For her services, Ms. Cochran charges $450 for a consultation and $900 and up for private hospice care services, depending on what is needed.
But she emphasizes that she often works free of charge, as she did for Ms. Hilburn, if she can afford to do so.
She also runs a death doula training program at AccompanyingtheDying.com with costs from $59 a month for independent study to a $4,000 six-month program. In addition, she offers private and group classes.
Ms. Saba, of Staten Island, works as a birth doula, but she said time spent in hospitals helped her see “the need for someone to provide support to a family who had a member pass.”
About two years ago, Ms. Saba began offering training to death doulas through her website mourningdoula.com. Her classes cost $1,400 for 20 weeks, and cover topics like aiding people in exploring end-of-life options and helping families choose caskets.
The program also includes information about health issues like safely handling foods.
Ms. Saba said for her services as a death doula, she charges nothing for consultations and $100 to $200 for meetings about end-of-life documents. A package that includes three meetings and staying with a patient in the final hours runs from $800 to $1,200.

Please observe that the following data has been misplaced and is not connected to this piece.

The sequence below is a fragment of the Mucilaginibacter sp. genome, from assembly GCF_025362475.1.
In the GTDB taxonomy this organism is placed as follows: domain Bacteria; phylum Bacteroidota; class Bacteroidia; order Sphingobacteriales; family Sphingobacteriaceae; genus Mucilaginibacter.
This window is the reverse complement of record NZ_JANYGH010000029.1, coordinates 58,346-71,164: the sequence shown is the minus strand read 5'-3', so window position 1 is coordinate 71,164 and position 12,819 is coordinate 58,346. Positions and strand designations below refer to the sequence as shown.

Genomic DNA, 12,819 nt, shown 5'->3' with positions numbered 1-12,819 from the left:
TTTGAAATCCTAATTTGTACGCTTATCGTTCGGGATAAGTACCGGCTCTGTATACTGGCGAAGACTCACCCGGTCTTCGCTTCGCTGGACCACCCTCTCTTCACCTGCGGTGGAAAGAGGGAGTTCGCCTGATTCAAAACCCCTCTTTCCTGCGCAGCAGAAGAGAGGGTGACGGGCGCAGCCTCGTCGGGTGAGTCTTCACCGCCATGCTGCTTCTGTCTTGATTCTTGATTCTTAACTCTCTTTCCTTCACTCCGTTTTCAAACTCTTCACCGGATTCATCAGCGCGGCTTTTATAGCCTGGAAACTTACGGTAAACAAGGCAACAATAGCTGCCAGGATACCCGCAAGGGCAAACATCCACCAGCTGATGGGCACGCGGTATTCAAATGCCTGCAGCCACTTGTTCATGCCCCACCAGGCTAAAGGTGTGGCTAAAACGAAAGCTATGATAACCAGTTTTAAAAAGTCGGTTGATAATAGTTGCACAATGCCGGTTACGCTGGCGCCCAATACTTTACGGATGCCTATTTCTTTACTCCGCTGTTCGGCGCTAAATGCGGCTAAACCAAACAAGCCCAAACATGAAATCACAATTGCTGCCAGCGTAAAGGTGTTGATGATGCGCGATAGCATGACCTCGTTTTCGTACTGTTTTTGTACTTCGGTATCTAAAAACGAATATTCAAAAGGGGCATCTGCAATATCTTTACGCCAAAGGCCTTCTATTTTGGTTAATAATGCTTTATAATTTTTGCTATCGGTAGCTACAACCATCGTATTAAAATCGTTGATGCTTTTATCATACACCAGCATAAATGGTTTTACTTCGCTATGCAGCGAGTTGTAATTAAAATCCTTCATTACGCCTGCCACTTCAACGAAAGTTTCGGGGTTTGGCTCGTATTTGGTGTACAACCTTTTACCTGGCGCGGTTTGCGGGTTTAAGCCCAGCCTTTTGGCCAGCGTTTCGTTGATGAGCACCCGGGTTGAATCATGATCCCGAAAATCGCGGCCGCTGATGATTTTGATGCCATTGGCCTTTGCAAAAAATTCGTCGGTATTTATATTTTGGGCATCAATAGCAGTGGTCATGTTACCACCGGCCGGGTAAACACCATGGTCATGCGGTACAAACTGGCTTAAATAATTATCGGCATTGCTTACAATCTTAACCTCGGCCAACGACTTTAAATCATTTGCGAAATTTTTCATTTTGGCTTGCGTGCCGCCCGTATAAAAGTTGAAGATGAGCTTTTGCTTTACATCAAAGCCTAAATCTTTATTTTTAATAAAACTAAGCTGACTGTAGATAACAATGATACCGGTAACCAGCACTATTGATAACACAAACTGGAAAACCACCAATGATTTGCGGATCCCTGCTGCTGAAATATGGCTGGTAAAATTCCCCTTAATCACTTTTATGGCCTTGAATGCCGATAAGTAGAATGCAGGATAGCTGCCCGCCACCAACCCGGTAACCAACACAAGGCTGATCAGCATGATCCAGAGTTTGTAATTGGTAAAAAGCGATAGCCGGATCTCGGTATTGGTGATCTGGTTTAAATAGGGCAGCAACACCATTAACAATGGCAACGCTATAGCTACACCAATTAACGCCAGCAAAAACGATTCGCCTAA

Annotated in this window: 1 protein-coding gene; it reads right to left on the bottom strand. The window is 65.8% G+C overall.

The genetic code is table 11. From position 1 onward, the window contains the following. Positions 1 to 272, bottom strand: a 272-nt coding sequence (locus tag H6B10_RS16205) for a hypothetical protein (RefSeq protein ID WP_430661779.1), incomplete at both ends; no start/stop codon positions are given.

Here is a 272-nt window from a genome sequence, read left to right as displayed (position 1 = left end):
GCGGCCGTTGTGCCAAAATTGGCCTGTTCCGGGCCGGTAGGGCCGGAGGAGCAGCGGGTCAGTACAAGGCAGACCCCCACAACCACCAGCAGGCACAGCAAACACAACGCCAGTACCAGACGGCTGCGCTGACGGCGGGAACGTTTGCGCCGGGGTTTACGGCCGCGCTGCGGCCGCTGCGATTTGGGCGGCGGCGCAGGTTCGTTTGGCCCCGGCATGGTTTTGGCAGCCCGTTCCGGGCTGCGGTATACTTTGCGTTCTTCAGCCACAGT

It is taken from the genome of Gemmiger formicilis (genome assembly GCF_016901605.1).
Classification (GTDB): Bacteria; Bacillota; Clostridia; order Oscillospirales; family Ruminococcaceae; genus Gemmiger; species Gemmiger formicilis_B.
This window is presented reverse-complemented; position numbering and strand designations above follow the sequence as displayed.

While the practicalities of death are important, the fact is, “most of us don’t even know how to go into a room where someone is dying in a way that is helpful,” said Frank Ostaseski, founder and director of the Metta Institute, which offers an End-of-Life Practitioner Program, a five-day residential program for $1,000.
“We walk right in and start blabbing away with our nervousness,” Mr. Ostaseski added. Instead, he said, pause at the threshold before walking in. Talk less. Listen More. “It’s not your opportunity to have some deep psychological experience. Maybe all they want is someone to do their laundry,” he said. “It’s their dying, not yours.”
Those who run the training programs say they have enrolled chaplains, funeral directors, social workers, nurses and doctors who want to serve their constituencies more “mindfully and with compassion,” Mr. Ostaseski said, whose institute has a program solely for those professionals.
Since death doulas are unregulated, it’s important to ask questions before hiring someone. Ms. Saba offers suggested interview questions on her website, which include asking prospective doulas how they were trained; whether they have any political or spiritual aim; how well informed they are about end-of-life documents; and any limits placed on support in terms of time, activities and tasks.